Pink Cards Secure Same-Day, Walk-In Mammograms

August 8, 2020

Provider-distributed cards facilitate same-day mammogram screenings for women in racial and ethnic minority groups.

Massachusetts General Hospital has designed an intervention that can effectively improve screening mammography rates, particularly among women who are in racial and ethnic minority groups.

Falling in line with the pink ribbon for breast cancer awareness, the hospital launched its Pink Card program in November 2016. As part of the pilot initiative, during scheduled visits, participating doctors distributed pre-printed mammogram reminder cards that could be redeemed for a same-day, walk-in screening appointment at one of three area locations.

Investigators published the results of the intervention recently in the Journal of the American College of Radiology.

“By offering walk-in screening examinations that coincide with physician office visits in the same building, this program removes the need for additional dedicated screening visits,” said the team, led by Gary X. Wang, M.D., Ph.D., radiology instructor. “In turn, this can reduce difficulties that arise from transportation, challenges, competing priorities, including other personal healthcare needs and caregiver responsibilities, and financial burdens incurred by taking time off work, barriers commonly encountered by racial and ethnic minorities.”

In fact, this intervention was specifically designed to help address the obstacles many women in racial and ethnic minority groups face when it comes to getting the breast cancer screening they need. That is why, the team said, they launched the program in one of their outpatient community breast imaging facilities in the Boston suburbs.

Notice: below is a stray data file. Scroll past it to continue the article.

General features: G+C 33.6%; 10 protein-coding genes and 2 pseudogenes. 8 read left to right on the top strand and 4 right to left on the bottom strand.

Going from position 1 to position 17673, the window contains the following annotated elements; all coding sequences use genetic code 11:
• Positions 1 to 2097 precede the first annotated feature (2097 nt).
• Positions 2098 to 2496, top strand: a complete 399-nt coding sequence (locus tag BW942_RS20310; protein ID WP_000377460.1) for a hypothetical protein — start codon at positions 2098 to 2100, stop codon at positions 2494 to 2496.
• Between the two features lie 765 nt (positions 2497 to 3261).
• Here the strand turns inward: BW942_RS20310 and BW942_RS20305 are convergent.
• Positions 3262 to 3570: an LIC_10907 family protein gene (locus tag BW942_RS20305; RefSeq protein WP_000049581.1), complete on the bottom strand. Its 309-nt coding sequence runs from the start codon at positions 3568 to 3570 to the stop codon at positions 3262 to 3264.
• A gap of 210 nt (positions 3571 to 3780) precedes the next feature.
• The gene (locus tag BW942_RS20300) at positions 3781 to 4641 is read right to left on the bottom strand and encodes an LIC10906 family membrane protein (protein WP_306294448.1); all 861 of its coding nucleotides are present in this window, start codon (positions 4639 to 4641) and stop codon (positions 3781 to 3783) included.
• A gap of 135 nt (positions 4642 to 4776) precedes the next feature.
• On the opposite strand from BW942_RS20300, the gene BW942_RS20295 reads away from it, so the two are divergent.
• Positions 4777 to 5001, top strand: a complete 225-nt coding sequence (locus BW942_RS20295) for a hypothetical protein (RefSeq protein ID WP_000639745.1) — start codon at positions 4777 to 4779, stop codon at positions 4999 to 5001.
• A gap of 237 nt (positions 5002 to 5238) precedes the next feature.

During the study period, 3,688 women receive Pink Cards from their primary care or obstetrician-gynecologists that included the location and hours of operation for on-site imaging centers. Of the group, 19.9 percent used their cards. The women who redeemed their cards were less likely to be up-to-date with their biennial screening mammogram, and they were also more likely to be younger, Asian or black, and speak English as a second language.

Not every patient seen in the clinic received a Pink Card – providers used their own discretion to distribute them. According to the team, the clinics reserved up to four appointment slots daily for these walk-in patients, and mammograms where performed typically within 30 minutes of the patient’s arrival.

Overall, Wang’s team said, the use of their program pointed to the continued need to address health disparities that prevent many women in racial and ethnic groups from getting the breast cancer screening services they need – and the results indicate that such an intervention can be implemented in other off-site centers and practices.

“The Pink Card program offers the potential to enhance mammography screening access and engagement,” they said, “especially among vulnerable populations.”